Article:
A chemical plant in Lake Charles, Louisiana is the center of attention for emergency crews who are trying to get the chemical fire under control.
Chemical Fire Explosion Not Contained
Large amounts of thick, dark smoke can be seen coming from the plant just shortly after Hurricane Laura wreaked havoc on the area.
— Brad Sowder (@TheBradSowder) August 27, 2020
The hurricane brought with it extreme winds and heavy rain that greatly affected Louisiana starting Thursday morning.
Hurricane Strikes the U.S.
Hurricane Laura, being a dangerous Category 4 hurricane caused winds of 150 mph. It has now been downgraded to a Category 1 storm.
“As we wake up today, everyone must remember that the threat Laura poses to Louisiana is ongoing,” Lousiana Gov. John Bel Edwards tweeted Thursday morning. “Stay home, continue to heed the warnings and instructions of local officials and monitor your local news to stay informed.”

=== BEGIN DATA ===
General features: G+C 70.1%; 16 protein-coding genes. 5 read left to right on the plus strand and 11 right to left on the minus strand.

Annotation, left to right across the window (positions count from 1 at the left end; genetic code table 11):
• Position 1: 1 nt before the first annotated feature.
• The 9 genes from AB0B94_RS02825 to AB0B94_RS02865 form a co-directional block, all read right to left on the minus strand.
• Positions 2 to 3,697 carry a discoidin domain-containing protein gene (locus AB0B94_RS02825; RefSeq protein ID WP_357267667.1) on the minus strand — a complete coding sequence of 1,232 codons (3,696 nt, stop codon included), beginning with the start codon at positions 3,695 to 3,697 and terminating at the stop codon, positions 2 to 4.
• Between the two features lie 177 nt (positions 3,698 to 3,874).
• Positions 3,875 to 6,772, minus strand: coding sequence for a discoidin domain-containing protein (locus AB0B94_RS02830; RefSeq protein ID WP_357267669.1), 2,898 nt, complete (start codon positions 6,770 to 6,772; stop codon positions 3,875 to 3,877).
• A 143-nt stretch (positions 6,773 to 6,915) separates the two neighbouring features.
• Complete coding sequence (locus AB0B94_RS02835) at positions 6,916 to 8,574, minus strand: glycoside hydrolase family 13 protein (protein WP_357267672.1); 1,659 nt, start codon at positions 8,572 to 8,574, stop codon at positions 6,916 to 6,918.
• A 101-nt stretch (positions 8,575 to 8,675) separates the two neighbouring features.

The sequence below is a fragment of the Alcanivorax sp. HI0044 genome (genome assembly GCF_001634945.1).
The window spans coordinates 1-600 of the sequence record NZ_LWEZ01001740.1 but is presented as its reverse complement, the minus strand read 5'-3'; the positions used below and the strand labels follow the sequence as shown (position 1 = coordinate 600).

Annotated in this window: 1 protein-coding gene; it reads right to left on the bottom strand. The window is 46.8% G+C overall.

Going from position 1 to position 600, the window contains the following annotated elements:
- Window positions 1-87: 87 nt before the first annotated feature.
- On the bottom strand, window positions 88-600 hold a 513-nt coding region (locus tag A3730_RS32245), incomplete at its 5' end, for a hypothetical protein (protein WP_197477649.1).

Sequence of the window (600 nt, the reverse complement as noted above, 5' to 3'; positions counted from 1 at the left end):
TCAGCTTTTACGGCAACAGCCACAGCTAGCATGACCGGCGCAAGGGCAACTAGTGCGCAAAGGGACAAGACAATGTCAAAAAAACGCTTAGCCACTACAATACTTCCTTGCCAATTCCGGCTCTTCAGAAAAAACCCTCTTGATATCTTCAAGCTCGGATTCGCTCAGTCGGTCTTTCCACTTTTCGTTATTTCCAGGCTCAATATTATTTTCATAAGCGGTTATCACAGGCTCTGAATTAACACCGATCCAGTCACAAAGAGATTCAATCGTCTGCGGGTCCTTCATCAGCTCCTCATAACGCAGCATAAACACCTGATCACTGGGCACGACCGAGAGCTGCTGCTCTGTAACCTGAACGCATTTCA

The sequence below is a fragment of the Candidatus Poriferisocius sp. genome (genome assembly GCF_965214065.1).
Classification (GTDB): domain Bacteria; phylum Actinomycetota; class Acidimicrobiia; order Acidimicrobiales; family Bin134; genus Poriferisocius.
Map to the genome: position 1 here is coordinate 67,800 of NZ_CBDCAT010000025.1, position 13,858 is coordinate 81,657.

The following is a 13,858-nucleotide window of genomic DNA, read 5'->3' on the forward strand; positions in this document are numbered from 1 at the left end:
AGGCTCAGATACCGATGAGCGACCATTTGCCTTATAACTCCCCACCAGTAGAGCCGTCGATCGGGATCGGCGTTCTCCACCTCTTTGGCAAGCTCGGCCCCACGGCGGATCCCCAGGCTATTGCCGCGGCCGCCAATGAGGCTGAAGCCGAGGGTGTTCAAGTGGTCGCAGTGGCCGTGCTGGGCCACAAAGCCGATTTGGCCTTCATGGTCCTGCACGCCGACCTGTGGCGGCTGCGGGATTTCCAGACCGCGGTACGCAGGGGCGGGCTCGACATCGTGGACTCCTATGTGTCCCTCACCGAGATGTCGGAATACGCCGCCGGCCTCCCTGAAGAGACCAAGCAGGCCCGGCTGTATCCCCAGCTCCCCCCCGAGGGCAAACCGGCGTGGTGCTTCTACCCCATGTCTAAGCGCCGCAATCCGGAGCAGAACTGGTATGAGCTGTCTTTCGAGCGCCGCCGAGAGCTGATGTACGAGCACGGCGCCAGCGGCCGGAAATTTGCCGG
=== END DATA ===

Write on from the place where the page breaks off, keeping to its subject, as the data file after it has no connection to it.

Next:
A 14-year-old girl was the state’s first fatality due to the storm when a tree fell on her home, the governor reports.
“We do expect that there could be more fatalities,” Edward’s Deputy Chief of Staff Christina Stephens tweeted.
Chemical Plant Fire Is Not the Only Issue
The burning chemical plant is not Lake Charles’ only current problem, skyscrapers and buildings have had its materials torn off and metal is scattered around the streets.
Breaking news major damage in Downtown Lake Charles many skyscrapers have blown out winds.
Some of the building may be total losses.
Many roof off massive flying debris. @NWSLakeCharles #lawx #HurricaneLaura pic.twitter.com/s9EgeDtz43
— Jeff Piotrowski (@Jeff_Piotrowski) August 27, 2020
Here is a look at pre and post #HurricaneLaura views from our Lake Charles office staff (who are all safe this morning).
*top photos taken 5:30p 8/26, bottom photos taken 7a 8/27* pic.twitter.com/5raNI6Z1VD
— Louisiana Office of State Fire Marshal (@LAFIREMARSHAL) August 27, 2020